As previously stated, undesired sounds passing over the exterior surface iii cause turbulences which are in the nature of random pulses of sound of various amplitudes. These are created because of the wind approaching and striking the surface in the direction of the wavy arrow 15. It should be noted that this is a directional movement of air which may come from substantially a lateral direction, although not necessarily since it could come from a direction normal to the surface. Those coming from the lateral direction cause the turbulences at the surface which are carried over the opening to the tube ll. Those that come from a direction normal to the surface impinge upon the edge of the opening into the tube 11 and create disturbances at this point. It should be borne in mind that wind is an entirely different phenomenon from a sonic compression wave. Wind at any one instance can be considered as a moving body of fluid, whereas a sonic compression wave is not a moving fluid, in the sense that wind is, because it consists of alternate compressions and rarification of air as distinguished from the steady fluid flow. The wind therefore generates these turbulences, which after being generated although being similar to a sound wave, are of a highly localized and extremely short duration which are blown or carried by the wind across the opening. Obviously the greater disturbances are caused by the winds which attack the surface at an angle. However, it is to be noted that a disturbance created to the right side of the opening in the wall 10 does not arrive at the opening at the same time as a disturbance created by the wind striking the wall on the other side of the opening. We have found that this noise can be eliminated, in substantially its entirety, by placing over the opening a material which causes a diffusion of the various turbulences, causing substantial cancellation. Such a material may be in the form of a block of material indicated at 20, which can be round, square or any form so long as it covers the opening and an area surrounding the opening. It should be a material which acts as a mass of heterogeneously disposed baflies acting as a mufiier which accepts and diffuses the turbulences in such a manner that a cancellation, due to recombination, takes place within the block of material. Such a material may be cellular in nature, such as one of the iso-cyanates, of which one typical example is on the market under the name of urethane. The turbulences are cancelled because they are of a random nature and are diffused in the material. This can be understood when it be considered that the cause is usually coming from one side or the other of the material.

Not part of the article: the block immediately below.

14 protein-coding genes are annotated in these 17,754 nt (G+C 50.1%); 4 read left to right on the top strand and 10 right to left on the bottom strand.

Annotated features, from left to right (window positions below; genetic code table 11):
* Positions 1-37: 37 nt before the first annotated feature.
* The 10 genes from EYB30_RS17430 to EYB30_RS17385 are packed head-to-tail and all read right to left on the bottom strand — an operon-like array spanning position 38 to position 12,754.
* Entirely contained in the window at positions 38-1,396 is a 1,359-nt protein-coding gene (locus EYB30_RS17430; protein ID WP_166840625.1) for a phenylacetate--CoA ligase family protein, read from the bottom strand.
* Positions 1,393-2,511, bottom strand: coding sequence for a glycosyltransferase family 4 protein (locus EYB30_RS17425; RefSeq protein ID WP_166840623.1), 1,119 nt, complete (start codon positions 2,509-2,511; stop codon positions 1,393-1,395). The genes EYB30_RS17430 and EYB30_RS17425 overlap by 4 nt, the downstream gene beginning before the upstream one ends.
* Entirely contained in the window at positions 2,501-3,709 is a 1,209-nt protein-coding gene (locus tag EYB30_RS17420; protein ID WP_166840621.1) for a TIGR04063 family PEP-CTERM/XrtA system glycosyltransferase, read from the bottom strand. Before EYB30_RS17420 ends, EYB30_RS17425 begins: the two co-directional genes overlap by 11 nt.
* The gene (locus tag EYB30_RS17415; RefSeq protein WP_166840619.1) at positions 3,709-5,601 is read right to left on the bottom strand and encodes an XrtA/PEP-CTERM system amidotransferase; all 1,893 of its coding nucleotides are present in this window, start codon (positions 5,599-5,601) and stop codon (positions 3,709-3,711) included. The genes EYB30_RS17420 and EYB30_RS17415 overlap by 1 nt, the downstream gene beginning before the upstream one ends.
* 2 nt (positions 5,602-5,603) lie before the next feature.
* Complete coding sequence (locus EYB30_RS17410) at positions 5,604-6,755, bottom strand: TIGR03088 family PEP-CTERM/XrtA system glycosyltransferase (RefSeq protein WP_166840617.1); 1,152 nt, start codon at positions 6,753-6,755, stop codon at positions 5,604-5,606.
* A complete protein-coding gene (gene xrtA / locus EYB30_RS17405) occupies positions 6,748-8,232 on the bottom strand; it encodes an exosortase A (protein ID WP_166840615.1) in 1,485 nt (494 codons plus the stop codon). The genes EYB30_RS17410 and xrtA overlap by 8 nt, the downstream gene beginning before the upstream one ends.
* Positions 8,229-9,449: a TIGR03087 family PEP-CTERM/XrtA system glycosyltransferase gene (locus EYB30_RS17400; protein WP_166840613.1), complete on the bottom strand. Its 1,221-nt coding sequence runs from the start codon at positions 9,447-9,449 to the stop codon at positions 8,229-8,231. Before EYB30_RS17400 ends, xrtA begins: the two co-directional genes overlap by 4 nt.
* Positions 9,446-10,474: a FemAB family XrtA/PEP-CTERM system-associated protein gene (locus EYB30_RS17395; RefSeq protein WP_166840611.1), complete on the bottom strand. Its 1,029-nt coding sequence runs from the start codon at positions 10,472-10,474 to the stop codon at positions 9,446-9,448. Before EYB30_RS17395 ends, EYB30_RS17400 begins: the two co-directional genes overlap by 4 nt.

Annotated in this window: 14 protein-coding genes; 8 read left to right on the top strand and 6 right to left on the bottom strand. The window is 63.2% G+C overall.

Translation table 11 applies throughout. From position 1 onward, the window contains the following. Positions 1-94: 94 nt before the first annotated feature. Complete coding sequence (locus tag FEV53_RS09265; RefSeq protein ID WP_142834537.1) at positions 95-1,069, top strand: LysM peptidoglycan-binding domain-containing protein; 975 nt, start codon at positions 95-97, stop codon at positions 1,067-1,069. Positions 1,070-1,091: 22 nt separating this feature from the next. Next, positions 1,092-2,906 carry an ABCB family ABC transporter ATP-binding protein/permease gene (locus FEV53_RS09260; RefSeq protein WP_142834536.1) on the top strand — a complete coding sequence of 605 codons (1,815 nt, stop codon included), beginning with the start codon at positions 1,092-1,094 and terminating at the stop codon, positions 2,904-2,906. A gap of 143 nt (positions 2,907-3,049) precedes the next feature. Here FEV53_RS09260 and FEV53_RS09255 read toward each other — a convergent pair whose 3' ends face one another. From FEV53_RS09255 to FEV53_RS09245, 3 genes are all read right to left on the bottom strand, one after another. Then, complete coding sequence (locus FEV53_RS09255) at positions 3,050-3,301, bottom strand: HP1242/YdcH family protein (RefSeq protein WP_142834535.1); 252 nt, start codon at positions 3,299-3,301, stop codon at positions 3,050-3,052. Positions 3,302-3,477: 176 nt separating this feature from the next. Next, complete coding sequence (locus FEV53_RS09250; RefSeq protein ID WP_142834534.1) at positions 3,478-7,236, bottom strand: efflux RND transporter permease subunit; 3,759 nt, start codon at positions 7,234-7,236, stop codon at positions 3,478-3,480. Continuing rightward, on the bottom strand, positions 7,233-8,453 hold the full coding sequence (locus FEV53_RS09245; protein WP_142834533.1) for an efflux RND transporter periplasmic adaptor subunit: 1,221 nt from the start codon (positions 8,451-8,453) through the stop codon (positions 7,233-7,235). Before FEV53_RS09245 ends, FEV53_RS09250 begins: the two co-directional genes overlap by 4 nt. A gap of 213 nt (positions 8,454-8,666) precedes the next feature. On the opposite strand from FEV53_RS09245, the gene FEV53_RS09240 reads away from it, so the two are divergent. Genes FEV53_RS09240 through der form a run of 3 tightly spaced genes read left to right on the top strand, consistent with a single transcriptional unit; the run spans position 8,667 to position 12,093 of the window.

On the other hand, sound waves which are substantially flat in nature attack the material from all sides substantially simultaneously and, although they are diffused as they pass into this material, they are recombined at the opening to the casing to provide a sound Wave substantially the same as the original wave, within the range of desired audibiiity.